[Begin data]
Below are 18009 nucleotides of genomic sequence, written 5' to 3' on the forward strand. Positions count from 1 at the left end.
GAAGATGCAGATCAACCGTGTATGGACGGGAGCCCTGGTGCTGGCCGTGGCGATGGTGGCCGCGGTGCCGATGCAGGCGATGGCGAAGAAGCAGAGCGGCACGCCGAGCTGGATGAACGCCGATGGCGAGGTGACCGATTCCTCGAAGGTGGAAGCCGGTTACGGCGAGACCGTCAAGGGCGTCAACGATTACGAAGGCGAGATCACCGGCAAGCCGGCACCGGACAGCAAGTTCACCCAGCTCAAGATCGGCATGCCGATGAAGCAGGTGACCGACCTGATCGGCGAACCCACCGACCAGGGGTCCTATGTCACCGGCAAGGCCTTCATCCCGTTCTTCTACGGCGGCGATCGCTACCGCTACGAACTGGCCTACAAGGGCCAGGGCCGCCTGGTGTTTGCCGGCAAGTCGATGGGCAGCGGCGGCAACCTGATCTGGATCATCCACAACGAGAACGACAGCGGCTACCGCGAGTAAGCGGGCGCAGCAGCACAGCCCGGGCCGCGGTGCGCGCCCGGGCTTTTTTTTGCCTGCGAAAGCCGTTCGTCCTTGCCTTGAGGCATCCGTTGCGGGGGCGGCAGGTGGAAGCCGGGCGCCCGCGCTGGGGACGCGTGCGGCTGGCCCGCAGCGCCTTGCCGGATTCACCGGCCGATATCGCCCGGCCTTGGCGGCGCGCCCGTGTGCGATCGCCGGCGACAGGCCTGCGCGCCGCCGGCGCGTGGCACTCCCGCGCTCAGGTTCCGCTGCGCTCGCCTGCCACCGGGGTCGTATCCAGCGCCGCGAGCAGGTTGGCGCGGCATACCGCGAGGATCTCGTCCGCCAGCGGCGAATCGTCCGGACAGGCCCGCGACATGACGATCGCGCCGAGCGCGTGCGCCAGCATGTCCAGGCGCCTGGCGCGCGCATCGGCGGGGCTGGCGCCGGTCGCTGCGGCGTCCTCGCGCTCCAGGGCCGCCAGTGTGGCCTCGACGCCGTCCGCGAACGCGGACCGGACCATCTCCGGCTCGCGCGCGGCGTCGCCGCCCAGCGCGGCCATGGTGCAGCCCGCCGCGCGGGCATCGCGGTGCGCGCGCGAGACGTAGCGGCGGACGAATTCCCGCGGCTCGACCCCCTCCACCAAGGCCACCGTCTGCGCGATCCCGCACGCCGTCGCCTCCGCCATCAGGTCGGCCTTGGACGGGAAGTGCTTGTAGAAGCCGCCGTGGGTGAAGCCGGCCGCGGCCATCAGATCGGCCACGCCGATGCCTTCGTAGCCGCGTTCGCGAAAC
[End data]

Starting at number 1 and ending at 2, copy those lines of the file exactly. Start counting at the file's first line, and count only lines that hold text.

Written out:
Below are 18009 nucleotides of genomic sequence, written 5' to 3' on the forward strand. Positions count from 1 at the left end.
GAAGATGCAGATCAACCGTGTATGGACGGGAGCCCTGGTGCTGGCCGTGGCGATGGTGGCCGCGGTGCCGATGCAGGCGATGGCGAAGAAGCAGAGCGGCACGCCGAGCTGGATGAACGCCGATGGCGAGGTGACCGATTCCTCGAAGGTGGAAGCCGGTTACGGCGAGACCGTCAAGGGCGTCAACGATTACGAAGGCGAGATCACCGGCAAGCCGGCACCGGACAGCAAGTTCACCCAGCTCAAGATCGGCATGCCGATGAAGCAGGTGACCGACCTGATCGGCGAACCCACCGACCAGGGGTCCTATGTCACCGGCAAGGCCTTCATCCCGTTCTTCTACGGCGGCGATCGCTACCGCTACGAACTGGCCTACAAGGGCCAGGGCCGCCTGGTGTTTGCCGGCAAGTCGATGGGCAGCGGCGGCAACCTGATCTGGATCATCCACAACGAGAACGACAGCGGCTACCGCGAGTAAGCGGGCGCAGCAGCACAGCCCGGGCCGCGGTGCGCGCCCGGGCTTTTTTTTGCCTGCGAAAGCCGTTCGTCCTTGCCTTGAGGCATCCGTTGCGGGGGCGGCAGGTGGAAGCCGGGCGCCCGCGCTGGGGACGCGTGCGGCTGGCCCGCAGCGCCTTGCCGGATTCACCGGCCGATATCGCCCGGCCTTGGCGGCGCGCCCGTGTGCGATCGCCGGCGACAGGCCTGCGCGCCGCCGGCGCGTGGCACTCCCGCGCTCAGGTTCCGCTGCGCTCGCCTGCCACCGGGGTCGTATCCAGCGCCGCGAGCAGGTTGGCGCGGCATACCGCGAGGATCTCGTCCGCCAGCGGCGAATCGTCCGGACAGGCCCGCGACATGACGATCGCGCCGAGCGCGTGCGCCAGCATGTCCAGGCGCCTGGCGCGCGCATCGGCGGGGCTGGCGCCGGTCGCTGCGGCGTCCTCGCGCTCCAGGGCCGCCAGTGTGGCCTCGACGCCGTCCGCGAACGCGGACCGGACCATCTCCGGCTCGCGCGCGGCGTCGCCGCCCAGCGCGGCCATGGTGCAGCCCGCCGCGCGGGCATCGCGGTGCGCGCGCGAGACGTAGCGGCGGACGAATTCCCGCGGCTCGACCCCCTCCACCAAGGCCACCGTCTGCGCGATCCCGCACGCCGTCGCCTCCGCCATCAGGTCGGCCTTGGACGGGAAGTGCTTGTAGAAGCCGCCGTGGGTGAAGCCGGCCGCGGCCATCAGATCGGCCACGCCGATGCCTTCGTAGCCGCGTTCGCGAAAC